FTA helps shape future of aviation Thu May 14 16:10:00 BST 2009

"FTA took this opportunity to make sure that the best interests of air freight, and the half a million people employed directly and indirectly by it in the UK – and who rely on it to do business around the world – stays firmly on the radar of those who shape its future"

Christopher Snelling, FTA’s Head of Policy for Global Supply Chain Policy

The Freight Transport Association (FTA) addressed the House of Commons’ Transport Committee evidence session on the future of aviation, yesterday. The leading trade body was invited to submit written evidence on the role aviation plays in the UK’s logistics industry and asked to provide its own recommendations for its future.

Christopher Snelling, FTA’s Head of Policy for Global Supply Chain Policy, said:

“FTA took this opportunity to make sure that the best interests of air freight, and the half a million people employed directly and indirectly by it in the UK – and who rely on it to do business around the world – stays firmly on the radar of those who shape its future.

“Air freight is hugely important to the UK’s logistics industry. By value alone it accounts for a quarter of all imported goods moved in the UK.”

FTA welcomed government plans to drop the ‘per plane’ aviation tax in favour of passenger duty last year and it was relieved when Heathrow’s third runway was given the green light by Geoff Hoon in January.

Snelling continued:
“If the UK restricts the growth of its airports or taxes air freight, business will simply switch to the Continent, reducing the level of service and increasing distribution costs to key UK businesses.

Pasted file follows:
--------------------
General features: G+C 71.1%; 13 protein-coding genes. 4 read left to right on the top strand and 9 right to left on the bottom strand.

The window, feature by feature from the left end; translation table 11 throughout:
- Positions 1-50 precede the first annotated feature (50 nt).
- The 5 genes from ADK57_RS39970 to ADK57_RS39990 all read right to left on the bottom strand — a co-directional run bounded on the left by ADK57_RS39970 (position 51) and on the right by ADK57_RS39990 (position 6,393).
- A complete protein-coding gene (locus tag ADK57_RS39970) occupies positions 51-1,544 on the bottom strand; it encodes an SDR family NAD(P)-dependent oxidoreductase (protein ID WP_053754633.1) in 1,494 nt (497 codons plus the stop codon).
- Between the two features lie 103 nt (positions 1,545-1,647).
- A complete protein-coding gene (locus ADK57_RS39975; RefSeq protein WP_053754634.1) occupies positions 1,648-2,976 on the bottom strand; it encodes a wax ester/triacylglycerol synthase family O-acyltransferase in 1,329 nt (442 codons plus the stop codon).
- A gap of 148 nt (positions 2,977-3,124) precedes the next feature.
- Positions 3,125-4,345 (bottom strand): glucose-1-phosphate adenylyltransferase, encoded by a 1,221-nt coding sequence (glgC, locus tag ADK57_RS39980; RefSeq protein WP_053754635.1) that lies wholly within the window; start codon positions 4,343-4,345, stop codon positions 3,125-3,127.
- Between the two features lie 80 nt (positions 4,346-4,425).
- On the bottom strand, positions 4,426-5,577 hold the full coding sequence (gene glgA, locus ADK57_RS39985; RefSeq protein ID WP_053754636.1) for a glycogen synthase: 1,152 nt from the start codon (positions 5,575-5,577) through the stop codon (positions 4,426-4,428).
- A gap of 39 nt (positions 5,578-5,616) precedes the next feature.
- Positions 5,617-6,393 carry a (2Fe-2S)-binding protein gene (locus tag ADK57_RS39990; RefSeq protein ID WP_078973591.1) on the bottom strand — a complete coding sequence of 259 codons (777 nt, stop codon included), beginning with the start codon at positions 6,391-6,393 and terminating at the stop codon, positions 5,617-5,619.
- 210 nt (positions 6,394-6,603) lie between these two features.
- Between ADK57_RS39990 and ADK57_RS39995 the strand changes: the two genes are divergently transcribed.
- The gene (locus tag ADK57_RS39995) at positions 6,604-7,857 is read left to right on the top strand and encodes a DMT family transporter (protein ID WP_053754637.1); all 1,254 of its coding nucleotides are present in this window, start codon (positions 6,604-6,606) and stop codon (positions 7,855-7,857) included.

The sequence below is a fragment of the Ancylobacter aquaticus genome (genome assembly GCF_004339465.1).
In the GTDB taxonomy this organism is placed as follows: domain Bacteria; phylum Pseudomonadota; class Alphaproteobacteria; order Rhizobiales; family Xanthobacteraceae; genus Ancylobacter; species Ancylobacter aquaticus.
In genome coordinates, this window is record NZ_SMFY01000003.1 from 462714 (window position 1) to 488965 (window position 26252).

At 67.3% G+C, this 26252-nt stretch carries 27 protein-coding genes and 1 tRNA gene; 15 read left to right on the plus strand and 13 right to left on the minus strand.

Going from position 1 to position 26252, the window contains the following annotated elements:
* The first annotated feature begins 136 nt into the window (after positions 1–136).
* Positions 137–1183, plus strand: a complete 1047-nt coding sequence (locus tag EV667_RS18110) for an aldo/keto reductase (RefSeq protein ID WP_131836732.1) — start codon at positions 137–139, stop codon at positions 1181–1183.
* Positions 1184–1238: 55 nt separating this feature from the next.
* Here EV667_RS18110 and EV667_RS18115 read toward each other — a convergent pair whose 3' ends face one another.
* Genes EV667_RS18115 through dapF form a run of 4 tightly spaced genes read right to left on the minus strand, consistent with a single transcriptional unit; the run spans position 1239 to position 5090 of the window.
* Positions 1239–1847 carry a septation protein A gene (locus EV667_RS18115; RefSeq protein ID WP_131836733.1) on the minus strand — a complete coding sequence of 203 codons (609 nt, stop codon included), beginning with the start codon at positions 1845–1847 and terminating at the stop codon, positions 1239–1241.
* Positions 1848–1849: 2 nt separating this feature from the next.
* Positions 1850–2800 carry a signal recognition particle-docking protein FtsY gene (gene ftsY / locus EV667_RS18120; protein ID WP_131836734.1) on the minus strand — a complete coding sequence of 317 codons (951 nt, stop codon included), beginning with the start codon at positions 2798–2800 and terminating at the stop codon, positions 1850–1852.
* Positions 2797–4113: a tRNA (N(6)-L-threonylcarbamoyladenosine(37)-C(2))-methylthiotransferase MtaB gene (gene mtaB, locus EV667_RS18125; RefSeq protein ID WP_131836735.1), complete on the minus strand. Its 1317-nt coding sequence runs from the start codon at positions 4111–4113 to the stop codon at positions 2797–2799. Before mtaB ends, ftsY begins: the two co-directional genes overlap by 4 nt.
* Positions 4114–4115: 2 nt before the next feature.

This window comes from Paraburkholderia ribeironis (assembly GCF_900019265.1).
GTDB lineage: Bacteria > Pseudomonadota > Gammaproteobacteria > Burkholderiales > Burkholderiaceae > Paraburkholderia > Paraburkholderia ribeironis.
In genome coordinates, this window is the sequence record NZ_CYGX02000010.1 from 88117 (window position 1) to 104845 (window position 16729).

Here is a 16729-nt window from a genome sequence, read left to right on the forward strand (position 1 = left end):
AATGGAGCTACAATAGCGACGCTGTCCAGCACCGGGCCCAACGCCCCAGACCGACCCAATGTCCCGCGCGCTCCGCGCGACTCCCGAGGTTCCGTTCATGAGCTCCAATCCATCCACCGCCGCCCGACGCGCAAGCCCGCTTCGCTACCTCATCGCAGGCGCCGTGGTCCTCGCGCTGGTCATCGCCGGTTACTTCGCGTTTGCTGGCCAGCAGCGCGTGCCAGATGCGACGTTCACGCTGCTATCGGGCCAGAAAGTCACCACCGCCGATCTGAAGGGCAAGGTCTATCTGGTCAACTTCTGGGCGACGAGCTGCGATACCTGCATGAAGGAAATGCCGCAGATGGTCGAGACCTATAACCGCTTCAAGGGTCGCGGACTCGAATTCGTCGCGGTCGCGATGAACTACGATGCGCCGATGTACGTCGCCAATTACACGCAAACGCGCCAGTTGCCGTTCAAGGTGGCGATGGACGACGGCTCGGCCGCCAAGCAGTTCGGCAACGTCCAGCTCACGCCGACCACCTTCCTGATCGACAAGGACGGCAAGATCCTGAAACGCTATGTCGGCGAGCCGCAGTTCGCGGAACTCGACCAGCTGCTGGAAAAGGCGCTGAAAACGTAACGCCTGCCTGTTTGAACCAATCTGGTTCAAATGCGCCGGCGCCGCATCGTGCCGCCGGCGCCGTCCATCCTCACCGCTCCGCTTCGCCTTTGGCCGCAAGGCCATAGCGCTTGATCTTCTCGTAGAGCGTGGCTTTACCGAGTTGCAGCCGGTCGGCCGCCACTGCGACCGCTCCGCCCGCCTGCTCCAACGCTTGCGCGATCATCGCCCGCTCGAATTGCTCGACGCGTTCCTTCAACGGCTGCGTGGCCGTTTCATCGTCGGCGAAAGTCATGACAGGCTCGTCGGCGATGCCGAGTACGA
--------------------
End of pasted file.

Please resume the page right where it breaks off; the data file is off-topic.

“What we need is a global approach to the regulation of aviation.”
The incorporation of aviation into the EU's Emissions Trading Scheme could represent the most effective tool for managing the environmental impacts of aviation. However, FTA warns that any subsequent discussion must be done with air cargo interests at the forefront of consideration.
Snelling concluded:
“Better technology, new emissions standards for aircraft and greater runway capacity at major airports – thereby removing the need for mid-air holding patterns – will all contribute to a greener future. But industry consultation is essential if air freight is to play an even more significant role in shaping a low-carbon UK while supporting our domestic economy.”
 

Notes for editors

1. The Transport Select Committee met yesterday (13 May) and was attended by representatives from FTA, the Chartered Institute of Logistics and Transport, Civil Aviation Authority and Royal Aeronautical Society.

2. Air services are increasingly vital to UK trade, especially with fast-growing emerging economies, such as China. It is also responsible for supporting livelihoods in some of the world’s most impoverished countries.

• Ninety per cent of all air freight is moved by passenger plane;
• Air freight accounts for around 0.6 per cent of UK carbon dioxide emissions;
• Air freight accounts for only 0.5 per cent of the UK's international goods movements by weight, but 25 per cent by value;
• More than one million African rural livelihoods are supported by UK consumption of their fruit and vegetables;
• Air services are particularly important for UK trade with fast-growing emerging economies, such as China, and for trade in high value goods and services.

 

FTA Press Office

01892 552255
press.office@fta.co.uk